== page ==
When landlords sign leases with tenants that take up a relatively small amount of space in an office building or a shopping center, landlords try to give themselves the right to move these small tenants to other available spaces in the building or center in favor of future bigger or better tenants. In retail, landlords also desire additional flexibility to relocate tenants in the event they decide to redevelop a certain area in the shopping center. When these opportunities arise, the last thing a landlord wants is for a small tenant to hold the landlord hostage by demanding a king’s ransom over the larger tenant’s deal or the redevelopment, or worse, by not agreeing to relocate at all. To avoid these risks, landlords insert relocation clauses in their leases.
As a starting point, landlords may try to insert language that will allow them to relocate the tenant at any time and for any reason. Some might go even further and provide that if the landlord does not have alternative space available, then the landlord can terminate the lease. Most sophisticated tenants will balk at these types of clauses. If tenants have sufficient leverage, they will often successfully negotiate the removal of these types of clauses outright; however, most smaller tenants lack such leverage and need to instead focus on negotiating appropriate protections.
One of the first issues that comes up is notice. Tenants want the landlord to provide them with as much time as possible so that they can prepare to move. Moving is very disruptive to a business, and the more time the tenant has to prepare, the better. The range of relocation notices can fall anywhere from 30 days to one year, depending on the specific deal.
Another consideration is the location of the new premises. In an office setting, especially in a high rise building, some tenants want to avoid dropping down from higher levels that provide better views and that are perhaps more prestigious. At a minimum, tenants that care about these issues will try to stay within the same elevator bank of the office building, or at least close to it. In a retail setting, location is much more critical to the potential success of the business. Retailers make careful calculations before choosing a specific location in a shopping center based on many factors including visibility and tenant mix. Consequently, a retail tenant that agrees to be relocated will want to have the landlord agree to relocate it to a specific pre-approved relocation zone that contains comparable locations that meet the tenant’s specific requirements. For example, a tenant that agreed to lease space next to Nordstrom will typically not want to be relocated next to a mom-n-pop candy store.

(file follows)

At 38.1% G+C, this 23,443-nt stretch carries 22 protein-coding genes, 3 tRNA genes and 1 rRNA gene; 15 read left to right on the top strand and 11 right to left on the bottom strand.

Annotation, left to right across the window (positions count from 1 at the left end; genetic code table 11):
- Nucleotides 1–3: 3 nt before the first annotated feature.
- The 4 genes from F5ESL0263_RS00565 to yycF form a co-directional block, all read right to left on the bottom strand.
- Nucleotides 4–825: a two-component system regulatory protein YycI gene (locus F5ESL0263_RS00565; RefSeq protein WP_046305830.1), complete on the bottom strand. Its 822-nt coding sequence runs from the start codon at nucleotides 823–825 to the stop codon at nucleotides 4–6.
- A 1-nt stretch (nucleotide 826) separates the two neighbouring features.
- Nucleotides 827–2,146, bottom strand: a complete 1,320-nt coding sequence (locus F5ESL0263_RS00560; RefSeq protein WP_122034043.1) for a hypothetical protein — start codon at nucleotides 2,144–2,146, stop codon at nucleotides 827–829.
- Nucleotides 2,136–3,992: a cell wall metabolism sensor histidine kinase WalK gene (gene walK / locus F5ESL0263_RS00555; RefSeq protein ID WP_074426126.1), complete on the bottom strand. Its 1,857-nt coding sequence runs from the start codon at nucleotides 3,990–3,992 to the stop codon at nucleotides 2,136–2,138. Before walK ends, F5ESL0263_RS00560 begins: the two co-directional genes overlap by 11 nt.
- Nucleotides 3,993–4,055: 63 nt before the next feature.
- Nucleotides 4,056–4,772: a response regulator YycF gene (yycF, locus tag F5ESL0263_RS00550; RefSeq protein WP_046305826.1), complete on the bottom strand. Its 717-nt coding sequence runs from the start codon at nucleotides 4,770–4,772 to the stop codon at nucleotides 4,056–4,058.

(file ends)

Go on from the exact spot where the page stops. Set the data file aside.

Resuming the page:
One tenant demand that is usually not controversial when negotiating these provisions is the condition of the new premises. Tenants want to make sure that the landlord will build out the new space to match the condition of the original space, with all of the improvements that were installed in the original premises. After all, the tenant should not be required to come out of pocket for construction costs or moving costs when it is relocating to accommodate the landlord. Additionally, tenants will want the landlord to ensure that the new premises will be of the same or very similar size and dimensions. And if the space is bigger, then some tenants request that the rent will not increase.
As far as timing is concerned, depending on the office tenant, there might be a “busy” season (e.g., tax time for an accounting firm) or a busy time of the month that the tenant will not want to move. Retailers prefer (and in some cases insist) not to move during the holiday season period. It is one thing to disrupt the business during normal times of the year, but it is too much of a burden to move during the busy season when sales are at their highest. Aside from when to move, tenants try to protect themselves from being forced to move more than once. Some landlords will agree to limit their right to relocate the tenant to once every five years, or once during the original term and once during any option term.
Finally, if the new space is not suitable because it does not meet the various requirements set forth in the lease, the tenant might request the right to terminate the lease. Some landlords argue that this right to terminate, to the extent that it is given, should be made reciprocal. Regardless, if there is a termination, tenants often request the right to recover their unamortized construction costs.
The right to relocate a tenant can be very important to a landlord and very burdensome to the tenant, but with some negotiation the parties can end up with a provision that protects both of their interests.